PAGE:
First, Jamin Hubner has released the Second Edition of his The Portable Presuppositionalist.
Second, Clifford B. McManis has published Biblical Apologetics: Advancing and Defending the Gospel of Christ. Several people have let me know about this book prior to its release, so I excitedly read everything I could in its online preview. I have some initial concerns with respect to the rhetoric and tone of the work.
McManis makes rather large implicit promises about putting a different spin on apologetics, but the portion of the book that I read contains very little, if anything, “new.” Of course McManis would not want to say that his goal is to bring anything new to apologetics (‘if it’s new it’s probably not true!’) but rather to bring the discipline back into the realm of exegetical theology where it belongs. That is well and good, but no different from what covenantal/presuppositional apologists have been saying from the beginning. One finds, for example, the typical proclamation that our apologetics should be biblical followed by the long list of traditional apologists who are not. There is the dismissal of natural theological argument. There is the same sort of dismissal of evidentialism. But one can find all of these features in virtually any covenantal/presuppositional apologetic work. My complaint here is not that McManis does not bring anything new to the table. If he is a good apologist then he will not. He will, instead, develop and sharpen a biblical apologetic that is already in place. My complaint is, rather, that the implication of much of what he says is that there is something particularly new or insightful in his claims. As far as the beginning of the book is concerned, there is not. I will not comment on the use of “biblical apologetics” to describe the McManis method except to say that the label is probably less helpful than it is worth. The main reason for seeing the label this way is that its use goes beyond the descriptive to the categorical, and that in distinction from the Van Tilian variety of apologetics.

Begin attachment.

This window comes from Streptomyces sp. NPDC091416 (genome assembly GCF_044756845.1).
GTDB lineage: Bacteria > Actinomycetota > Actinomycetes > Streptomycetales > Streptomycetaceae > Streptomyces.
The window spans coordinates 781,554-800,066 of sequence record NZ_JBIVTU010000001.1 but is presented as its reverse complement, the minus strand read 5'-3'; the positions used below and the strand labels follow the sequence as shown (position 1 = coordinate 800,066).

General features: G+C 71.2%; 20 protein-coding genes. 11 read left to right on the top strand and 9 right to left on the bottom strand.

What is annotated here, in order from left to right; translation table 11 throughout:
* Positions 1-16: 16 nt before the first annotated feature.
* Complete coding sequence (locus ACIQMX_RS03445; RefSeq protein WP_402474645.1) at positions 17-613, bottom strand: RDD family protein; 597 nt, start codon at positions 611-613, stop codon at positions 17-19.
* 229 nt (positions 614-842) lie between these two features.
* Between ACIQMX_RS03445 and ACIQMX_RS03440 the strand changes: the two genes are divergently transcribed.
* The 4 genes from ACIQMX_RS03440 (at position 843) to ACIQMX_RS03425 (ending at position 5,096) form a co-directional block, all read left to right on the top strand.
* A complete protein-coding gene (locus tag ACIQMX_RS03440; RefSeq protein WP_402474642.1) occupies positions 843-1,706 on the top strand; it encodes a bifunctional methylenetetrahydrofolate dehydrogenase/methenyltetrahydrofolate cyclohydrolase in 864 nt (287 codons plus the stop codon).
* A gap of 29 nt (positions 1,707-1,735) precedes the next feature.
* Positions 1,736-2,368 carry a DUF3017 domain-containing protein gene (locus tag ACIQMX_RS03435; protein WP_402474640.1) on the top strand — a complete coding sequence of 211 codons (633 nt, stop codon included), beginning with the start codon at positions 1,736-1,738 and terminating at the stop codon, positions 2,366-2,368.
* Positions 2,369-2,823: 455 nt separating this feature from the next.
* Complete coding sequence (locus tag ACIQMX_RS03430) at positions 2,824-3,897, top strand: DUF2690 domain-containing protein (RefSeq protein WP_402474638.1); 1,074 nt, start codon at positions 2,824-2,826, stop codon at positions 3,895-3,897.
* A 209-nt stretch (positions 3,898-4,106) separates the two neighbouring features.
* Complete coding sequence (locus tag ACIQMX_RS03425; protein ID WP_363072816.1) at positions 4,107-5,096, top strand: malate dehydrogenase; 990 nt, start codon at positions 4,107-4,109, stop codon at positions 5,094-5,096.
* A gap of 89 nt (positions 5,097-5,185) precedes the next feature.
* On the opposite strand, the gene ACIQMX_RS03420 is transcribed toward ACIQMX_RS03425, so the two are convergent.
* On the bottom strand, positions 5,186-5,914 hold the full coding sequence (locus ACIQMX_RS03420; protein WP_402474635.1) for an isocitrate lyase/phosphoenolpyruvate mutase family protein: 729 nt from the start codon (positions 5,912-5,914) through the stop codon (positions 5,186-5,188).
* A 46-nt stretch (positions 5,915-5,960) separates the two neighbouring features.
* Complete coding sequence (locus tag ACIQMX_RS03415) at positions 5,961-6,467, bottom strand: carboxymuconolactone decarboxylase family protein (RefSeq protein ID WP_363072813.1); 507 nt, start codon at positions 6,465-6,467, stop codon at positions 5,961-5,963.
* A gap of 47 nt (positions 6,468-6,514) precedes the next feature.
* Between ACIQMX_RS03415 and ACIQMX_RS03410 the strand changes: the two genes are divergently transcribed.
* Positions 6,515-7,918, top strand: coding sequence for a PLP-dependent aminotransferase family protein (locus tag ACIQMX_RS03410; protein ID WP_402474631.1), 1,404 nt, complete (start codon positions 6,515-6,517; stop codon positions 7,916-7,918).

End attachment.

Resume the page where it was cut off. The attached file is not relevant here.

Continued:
My main concern, however, is the anti-philosophical and perhaps even anti-intellectual bent to much of what McManis states in the beginning of his book. It is not that I disagree with McManis and others who might say that would-be autonomous, academic, “elitist,” philosophical gibberish far too often masquerades as apologetics; I wholeheartedly agree with that assessment. However, the knee-jerk reaction from especially the Reformed camp that McManis appears to exemplify is to throw the discipline of philosophy as a whole under the bus. There are significant problems with this approach to philosophy (see here – https://choosinghats.org/2011/06/a-serious-problem-with-introduction-to-covenantal-apologetics and here – https://choosinghats.org/2012/01/theology-versus-philosophy). The disciplines of theology, especially “systematic” theology, and philosophy, are not always so very different from one another. There are many ways in which theology depends upon philosophy. For example, I have not found an exegete yet who could approach the text of Scripture and do his job without a philosophy of language. Moreover, I have not found an exegete yet who could make a case for the importance of exegesis without using a philosophical argument. When “biblical” and “exegetical” are conflated all sorts of problems follow. Mind you, McManis, and others, are completely right in seeing a massive gap in exegetical apologetic material even within the presuppositionalist camp. They are wrong insofar as they believe exegesis precludes the need for incorporating other disciplines into apologetics, and wrong insofar as they believe that those other disciplines are somehow less Christian. These disciplines are not “less Christian” if they are properly used in accordance with Scripture. That is where the work McManis provides will be especially helpful to the task of apologetics, for if he has been successful in his book then he has provided the exegetical foundation upon which other apologists – whether more philosophically inclined, scientifically inclined, etc. – must build their apologetic in the future.